CDC warns of rising cases of drug-resistant shigella

WASHINGTON (NewsNation) — The Centers for Disease Control and Prevention (CDC) issued an alert Friday warning of the spread of a strain of the shigella bacteria that appears to be resistant to antibiotics.

In 2022, about 5% of shigellosis infections were drug resistant, or XDR, compared to zero reported cases of resistant infections in 2015, according to the CDC.

The CDC alert says shigellosis typically causes inflammatory diarrhea that can be bloody and can also lead to fever and abdominal cramps.

“It lasts about five to seven days,” Janet Hill, chief operating officer for the Rock Island County Health Department, told Nexstar’s WHBF. “It needs to be confirmed with a lab test and it’s a nationally reportable disease, which is why the CDC is sounding the alarm as there is an increase in cases across the country.”

The bacteria, according to the CDC, are transmitted through fecal-oral contact, person-to-person contact, and sexual activity.

This illustration made available by the Centers for Disease Control and Prevention shows the Shigella bacteria. (AP Photo/CDC)

Shigellosis typically affects young children ages 1 to 4 in the United States, but the CDC has found an increase in the following groups:

  • Gays, bisexuals and other men who have sex with men
  • Homeless people
  • Frequent international travelers
  • People living with the human immunodeficiency virus (HIV)

While most people with diarrheal illnesses need only “supportive care and fluid replacement,” the CDC said healthcare providers should consult with specialists to “determine the best treatment plan.” “.

“Most cases don’t require antibiotics to treat, usually just waiting and it can take five to seven days of pretty miserable conditions,” Hill said. “This particular strain is showing some resistance to antibiotics, which is just another reminder that when you’re prescribed an antibiotic, it’s really important to take it as directed for the full length of time your doctor has instructed.”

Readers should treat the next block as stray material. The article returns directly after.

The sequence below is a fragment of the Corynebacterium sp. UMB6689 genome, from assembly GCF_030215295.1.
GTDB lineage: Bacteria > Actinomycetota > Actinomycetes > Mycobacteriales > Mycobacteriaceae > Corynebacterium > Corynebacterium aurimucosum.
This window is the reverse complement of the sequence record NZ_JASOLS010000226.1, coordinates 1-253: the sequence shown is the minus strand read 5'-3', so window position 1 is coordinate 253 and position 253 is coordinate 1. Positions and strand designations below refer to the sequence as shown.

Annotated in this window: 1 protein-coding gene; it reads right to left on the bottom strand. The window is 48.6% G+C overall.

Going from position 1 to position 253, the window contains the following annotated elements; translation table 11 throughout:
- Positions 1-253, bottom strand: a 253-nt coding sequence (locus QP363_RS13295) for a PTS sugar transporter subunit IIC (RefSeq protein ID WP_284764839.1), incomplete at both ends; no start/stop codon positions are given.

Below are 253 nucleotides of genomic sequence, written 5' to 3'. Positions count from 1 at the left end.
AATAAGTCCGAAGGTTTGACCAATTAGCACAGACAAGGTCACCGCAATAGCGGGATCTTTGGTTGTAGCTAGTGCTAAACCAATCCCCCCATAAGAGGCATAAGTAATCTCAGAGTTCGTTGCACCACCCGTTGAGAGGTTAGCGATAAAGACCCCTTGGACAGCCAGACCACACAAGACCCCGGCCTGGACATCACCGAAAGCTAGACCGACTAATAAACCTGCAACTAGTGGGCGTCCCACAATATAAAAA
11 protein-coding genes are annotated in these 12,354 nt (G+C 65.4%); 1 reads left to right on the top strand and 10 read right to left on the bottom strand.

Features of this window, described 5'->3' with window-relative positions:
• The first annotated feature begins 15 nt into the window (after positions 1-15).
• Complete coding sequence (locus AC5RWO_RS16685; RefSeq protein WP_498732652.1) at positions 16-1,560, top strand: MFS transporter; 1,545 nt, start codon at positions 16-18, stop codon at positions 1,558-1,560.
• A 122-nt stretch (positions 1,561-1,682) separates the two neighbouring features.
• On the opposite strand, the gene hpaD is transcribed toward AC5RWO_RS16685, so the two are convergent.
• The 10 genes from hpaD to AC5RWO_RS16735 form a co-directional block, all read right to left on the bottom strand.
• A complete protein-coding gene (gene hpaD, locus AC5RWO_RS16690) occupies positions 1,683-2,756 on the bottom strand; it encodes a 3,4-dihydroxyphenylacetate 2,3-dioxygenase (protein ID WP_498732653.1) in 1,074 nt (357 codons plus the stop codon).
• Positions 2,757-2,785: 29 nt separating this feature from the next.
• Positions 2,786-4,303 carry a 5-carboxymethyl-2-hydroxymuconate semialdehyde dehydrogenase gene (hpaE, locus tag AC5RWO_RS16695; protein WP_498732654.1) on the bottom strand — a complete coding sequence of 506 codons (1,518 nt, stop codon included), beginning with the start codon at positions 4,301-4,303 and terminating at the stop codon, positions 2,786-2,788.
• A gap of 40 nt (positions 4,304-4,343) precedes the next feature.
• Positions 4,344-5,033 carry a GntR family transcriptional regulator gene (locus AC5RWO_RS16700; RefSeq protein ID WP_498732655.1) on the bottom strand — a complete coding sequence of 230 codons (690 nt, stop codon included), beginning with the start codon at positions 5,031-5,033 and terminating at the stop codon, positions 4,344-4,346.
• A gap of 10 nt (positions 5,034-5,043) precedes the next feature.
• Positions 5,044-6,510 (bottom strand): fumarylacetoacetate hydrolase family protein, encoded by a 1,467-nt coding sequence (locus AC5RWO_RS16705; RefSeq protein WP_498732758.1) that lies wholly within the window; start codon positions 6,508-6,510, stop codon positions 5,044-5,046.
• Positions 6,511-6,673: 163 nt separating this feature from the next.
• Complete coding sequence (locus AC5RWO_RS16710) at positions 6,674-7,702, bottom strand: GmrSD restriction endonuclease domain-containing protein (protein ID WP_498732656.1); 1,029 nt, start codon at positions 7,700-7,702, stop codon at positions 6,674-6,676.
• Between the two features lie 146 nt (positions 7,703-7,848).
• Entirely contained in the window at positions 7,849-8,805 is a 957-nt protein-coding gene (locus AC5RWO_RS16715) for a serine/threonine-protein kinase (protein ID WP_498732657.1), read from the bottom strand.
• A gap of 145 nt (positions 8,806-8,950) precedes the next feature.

To avoid contracting or spreading bacteria, the CDC recommends washing your hands with soap and water, especially in the following circumstances:

  • Before any sexual activity
  • Before preparing food or eating
  • After going to the bathroom, changing a diaper, or cleaning up after someone has gone to the bathroom

“If your diarrhea lasts longer than usual or if it is bloody or accompanied by severe stomach cramps, see a doctor to determine if it is a common norovirus or shigellosis,” explained Hill.

The CDC also advised medical professionals to report all confirmed cases to their local health department.

In 2015, the agency issued a warning about multidrug-resistant Shigella that was beginning to spread in the United States, brought by international travelers.

According to CBS, authorities have warned of an outbreak affecting hundreds of people returning to the United States and Europe after spending time in Cape Verde resorts. The UK has also recently reported a high number of cases across the country.

Earlier this month, Colorado health officials confirmed they were monitoring cases of Shigella, Nexstar’s KSRM reports. The CDC has not yet clarified where other cases have been confirmed in the United States.

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